World stocks slipped from a 2012 high hit earlier in the session while the dollar fell to a four-week low on Tuesday after the Federal Reserve signalled it would keep monetary policy ultra-loose to support growth in the world's biggest economy.

Trading in government debt was mixed, with expectations that euro zone finance ministers will agree a bigger crisis firewall this week boosting the bloc's periphery, but signs of weakness in an Italian auction put its bonds under pressure.

MSCI's main global stock index was up 0.36 percent at 337.15, having earlier hit 338.28, its highest since August last year..

There is the perception that monetary policy staying lower for longer will provide liquidity to the markets, Ian King, head of international equities at Legal & General, said.

Loser monetary policy is good for asset prices, but on the flipside, it is in reaction to weak economic growth.

European shares turned negative after tracking Wall St and Asia higher, with the pan-European FTSEurofirst 300 index of top shares down 0.2 percent at 1,086.89 points. Local bourses in Europe also fell, while index futures pointed to a lower opening for U.S. equities after the previous day's rally.

The sub-index of banking stocks outperformed, rising 0.79 percent, with Royal Bank of Scotland leading gains on reports that Britain could sell as much as a third of its stake in the bailed-out bank to Abu Dhabi.

The S&P 500 had rebounded from last week's drop to retake a four-year high on Monday, while Japan's Nikkei jumped 2.4 percent on Tuesday to hit its highest level since the massive earthquake and tsunami on March 11 last year.

The dollar fell to its lowest in four weeks against a basket of major currencies and analysts said it could slip more if speculation about further Fed monetary easing persists, while fresh data pointing to a U.S. recovery would be supportive.

While he did not hint at a third round of bond purchases, Bernanke made clear the U.S. central bank is in no rush to reverse course after responding aggressively to a deep recession.

Bernanke's statement has left the dollar vulnerable. It will need some strong U.S. data to wipe out expectations of a new round of quantitative easing and over the next couple of weeks data will be crucial, said Niels Christensen, currency strategist at Nordea in Copenhagen.

In the short term there could be more upside for euro/dollar but not much. I can't see a move above $1.35 being sustained given the situation in Europe.

The euro also hit its highest in a month versus the weaker dollar, although the relentless weight of worry about euro zone debt meant a sustained upward move was seen unlikely.


The single currency had earlier drawn support from Germany's signal on Monday that it was willing to increase the resources available for fighting the debt crisis by combining the euro zone's temporary and permanent bailout funds.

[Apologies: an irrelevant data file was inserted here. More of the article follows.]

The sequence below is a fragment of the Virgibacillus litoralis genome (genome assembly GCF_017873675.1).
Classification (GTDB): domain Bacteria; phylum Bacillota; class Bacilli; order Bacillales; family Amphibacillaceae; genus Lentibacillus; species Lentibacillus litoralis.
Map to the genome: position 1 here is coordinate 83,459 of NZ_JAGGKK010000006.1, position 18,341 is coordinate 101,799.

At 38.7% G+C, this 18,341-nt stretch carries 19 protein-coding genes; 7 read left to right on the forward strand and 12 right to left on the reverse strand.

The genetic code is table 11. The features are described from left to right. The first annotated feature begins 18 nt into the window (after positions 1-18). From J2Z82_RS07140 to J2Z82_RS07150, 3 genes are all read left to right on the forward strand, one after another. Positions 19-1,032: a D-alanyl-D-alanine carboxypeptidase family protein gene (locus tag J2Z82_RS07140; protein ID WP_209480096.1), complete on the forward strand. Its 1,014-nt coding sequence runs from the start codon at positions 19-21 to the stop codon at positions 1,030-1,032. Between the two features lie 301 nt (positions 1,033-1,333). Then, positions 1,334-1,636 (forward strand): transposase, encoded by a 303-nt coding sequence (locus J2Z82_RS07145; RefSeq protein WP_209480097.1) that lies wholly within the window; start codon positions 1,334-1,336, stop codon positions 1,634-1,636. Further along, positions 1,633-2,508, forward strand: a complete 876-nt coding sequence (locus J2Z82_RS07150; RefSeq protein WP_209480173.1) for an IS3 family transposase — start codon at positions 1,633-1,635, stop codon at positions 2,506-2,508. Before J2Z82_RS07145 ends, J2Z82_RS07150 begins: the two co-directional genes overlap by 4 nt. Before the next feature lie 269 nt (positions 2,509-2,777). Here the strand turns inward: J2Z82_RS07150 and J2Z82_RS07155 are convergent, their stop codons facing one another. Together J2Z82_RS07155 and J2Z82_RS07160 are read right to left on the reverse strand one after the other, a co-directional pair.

Expectations EU finance ministers will agree on Friday to create a firewall big enough to protect Spain and Italy has supported their bonds despite fears that Spain especially will not be able to meet budget targets it has already softened.

The cost of insuring against a default by Italy or Spain also fell on Tuesday while the Portuguese/German 10-year yield spread dipped below 1,000 bps for the first time since early September.

But Italian bonds later came under pressure following an auction of inflation-linked paper which traders said had left dealers struggling to offload the debt.

That helped Bunds establish themselves firmly in positive territory after a choppy start to the day. June Bund futures were 17 ticks higher on the day at 136.91, after hitting a session high earlier of 137.21.

Ten-year yields were 3 bps lower at 1.93 percent, around the middle of this year's 1.75 to 2.12 percent trading range. Yields on U.S. Treasuries held steady close to one-week lows.

It's a bit fuzzy at the moment, with no clear direction and it seems we will continue to trade the recent range, DZ Bank rate strategist Michael Leister said.

From a purely technical perspective the risk is that Bunds move lower but it remains very difficult to time these mood swings and for now the only constant is the volatility.

Italy sold 2.8 billion euros of two-year zero coupon bonds, with yields falling to their lowest since November 2010, and 1 billion euros of the inflation-linked bond.

It is due to auction up to 8.5 billion euros of medium- and longer-term debt on Thursday. Spain comfortably sold 2.58 bln euros in treasury bills on Tuesday.

Oil held above $125 a barrel, boosted by supply concerns as the West tightens sanctions on Iran although expectations for an increase in U.S. crude inventories dampened sentiment.

Expectations that U.S. rates will stay low and euro gains also pushed gold to two-week highs above $1,690 an ounce after prices posted their biggest one-day rise since late January in the previous session.